Tuesday, November 13, 2012


"Currier & Ives: 19th Century Printmakers
Who Put Art in the Hands of Ordinary People"
Saturday, November 17th, 1:00 p.m. to 3:00 p.m.

Mass-produced lithographic prints designed and turned out by the firm of Currier & Ives brought art and the myriad of subjects it portrays within the grasp of ordinary people. Currier & Ives produced more than 7,500 lithographs between 1834 and 1907 and sold more than a million copies of them. Ordinary people were hungering for access to art.

Nathaniel Currier founded the company in Manhattan in the 1830s. It was subsequently owned by both him and James Merritt Ives, his bookkeeper and accountant, from the 1850s.

Robert K. Newman, a third-generation owner of the Old Print Shop in Manhattan and an expert on Currier & Ives, will provide an in-depth look at this legendary team.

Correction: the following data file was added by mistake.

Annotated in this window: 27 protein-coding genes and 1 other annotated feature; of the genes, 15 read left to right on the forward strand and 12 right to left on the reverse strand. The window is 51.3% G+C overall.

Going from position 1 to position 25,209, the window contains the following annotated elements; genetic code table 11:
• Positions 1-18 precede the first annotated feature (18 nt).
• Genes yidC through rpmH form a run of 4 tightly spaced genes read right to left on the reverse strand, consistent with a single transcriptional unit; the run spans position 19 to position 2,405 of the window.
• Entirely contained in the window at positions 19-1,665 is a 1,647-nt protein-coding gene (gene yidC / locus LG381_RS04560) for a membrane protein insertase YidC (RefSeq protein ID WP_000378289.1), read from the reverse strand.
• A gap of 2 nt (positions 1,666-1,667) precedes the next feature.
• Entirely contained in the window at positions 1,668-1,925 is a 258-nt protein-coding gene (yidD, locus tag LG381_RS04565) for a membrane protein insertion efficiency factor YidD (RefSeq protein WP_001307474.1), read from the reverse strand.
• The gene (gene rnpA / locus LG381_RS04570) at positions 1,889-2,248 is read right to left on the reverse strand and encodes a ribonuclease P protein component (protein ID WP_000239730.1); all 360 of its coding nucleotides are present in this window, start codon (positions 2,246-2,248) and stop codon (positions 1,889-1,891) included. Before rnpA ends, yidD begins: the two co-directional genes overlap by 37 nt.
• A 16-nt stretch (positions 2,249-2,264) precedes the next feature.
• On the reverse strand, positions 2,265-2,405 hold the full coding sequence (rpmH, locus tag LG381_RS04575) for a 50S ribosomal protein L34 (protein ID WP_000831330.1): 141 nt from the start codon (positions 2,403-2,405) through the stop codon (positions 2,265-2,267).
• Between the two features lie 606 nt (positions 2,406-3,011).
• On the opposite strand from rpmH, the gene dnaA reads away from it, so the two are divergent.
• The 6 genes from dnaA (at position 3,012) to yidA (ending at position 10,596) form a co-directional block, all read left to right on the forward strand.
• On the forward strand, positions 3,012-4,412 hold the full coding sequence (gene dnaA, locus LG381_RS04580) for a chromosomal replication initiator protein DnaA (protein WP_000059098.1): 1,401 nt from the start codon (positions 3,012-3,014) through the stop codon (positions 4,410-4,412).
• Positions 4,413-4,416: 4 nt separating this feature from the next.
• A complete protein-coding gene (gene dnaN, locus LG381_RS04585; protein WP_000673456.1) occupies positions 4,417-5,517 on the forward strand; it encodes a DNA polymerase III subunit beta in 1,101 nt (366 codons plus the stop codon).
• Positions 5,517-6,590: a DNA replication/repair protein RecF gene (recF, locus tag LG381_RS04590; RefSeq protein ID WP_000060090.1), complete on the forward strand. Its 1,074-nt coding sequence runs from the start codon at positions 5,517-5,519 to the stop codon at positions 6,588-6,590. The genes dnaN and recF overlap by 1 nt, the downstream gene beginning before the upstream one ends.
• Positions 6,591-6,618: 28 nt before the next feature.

The talk is free.

After Mr. Newman's talk, Green-Wood historian Jeff Richman will lead a trolley tour that will stop at the graves of Currier, Ives, and other artists from the firm, including Fannie Palmer, the only woman in an otherwise all-male business.

The optional trolley tour costs $15 for members of the Green-Wood Historic Fund and $20 for non-members. Because seating is limited, making reservations is recommended. For more information or to make reservations online, either go to www.green-wood.com/toursevents or call (718) 210-3080.

Green-Wood Cemetery
Green-Wood’s Historic Chapel
25th Street at 5th Avenue


Directions: R train to 25th Street. Walk up the hill one block and into the cemetery. Free parking is available for drivers.